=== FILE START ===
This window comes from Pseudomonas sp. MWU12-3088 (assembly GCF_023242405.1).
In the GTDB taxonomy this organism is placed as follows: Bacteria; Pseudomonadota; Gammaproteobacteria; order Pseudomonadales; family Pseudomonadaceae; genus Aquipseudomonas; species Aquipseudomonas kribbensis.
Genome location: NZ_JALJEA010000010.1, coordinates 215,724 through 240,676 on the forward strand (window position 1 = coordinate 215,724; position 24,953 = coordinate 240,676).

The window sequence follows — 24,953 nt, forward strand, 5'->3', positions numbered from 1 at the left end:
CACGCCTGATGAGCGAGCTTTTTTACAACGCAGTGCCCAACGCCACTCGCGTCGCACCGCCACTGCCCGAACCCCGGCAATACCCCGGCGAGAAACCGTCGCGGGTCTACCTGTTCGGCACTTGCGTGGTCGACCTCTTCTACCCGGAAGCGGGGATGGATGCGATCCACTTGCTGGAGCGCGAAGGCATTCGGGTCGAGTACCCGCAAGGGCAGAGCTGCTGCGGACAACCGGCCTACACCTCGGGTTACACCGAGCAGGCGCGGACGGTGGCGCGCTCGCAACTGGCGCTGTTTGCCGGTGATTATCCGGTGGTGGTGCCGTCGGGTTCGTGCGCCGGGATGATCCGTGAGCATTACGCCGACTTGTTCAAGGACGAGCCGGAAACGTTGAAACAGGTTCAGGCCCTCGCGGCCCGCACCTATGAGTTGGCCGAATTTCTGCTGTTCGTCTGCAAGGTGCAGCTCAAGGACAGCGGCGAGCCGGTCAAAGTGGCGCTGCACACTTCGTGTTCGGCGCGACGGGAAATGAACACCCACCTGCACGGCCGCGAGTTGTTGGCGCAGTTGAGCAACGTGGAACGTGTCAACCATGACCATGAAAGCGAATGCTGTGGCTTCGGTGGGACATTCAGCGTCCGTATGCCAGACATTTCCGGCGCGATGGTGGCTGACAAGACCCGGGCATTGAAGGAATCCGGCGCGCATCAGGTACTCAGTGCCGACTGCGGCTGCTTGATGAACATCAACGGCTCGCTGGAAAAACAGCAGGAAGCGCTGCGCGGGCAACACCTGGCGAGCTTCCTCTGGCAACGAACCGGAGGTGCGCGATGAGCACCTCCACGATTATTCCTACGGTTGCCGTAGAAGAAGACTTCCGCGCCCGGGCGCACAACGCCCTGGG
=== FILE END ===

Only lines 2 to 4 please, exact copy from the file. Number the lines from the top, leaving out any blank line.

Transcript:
In the GTDB taxonomy this organism is placed as follows: Bacteria; Pseudomonadota; Gammaproteobacteria; order Pseudomonadales; family Pseudomonadaceae; genus Aquipseudomonas; species Aquipseudomonas kribbensis.
Genome location: NZ_JALJEA010000010.1, coordinates 215,724 through 240,676 on the forward strand (window position 1 = coordinate 215,724; position 24,953 = coordinate 240,676).

The window sequence follows — 24,953 nt, forward strand, 5'->3', positions numbered from 1 at the left end: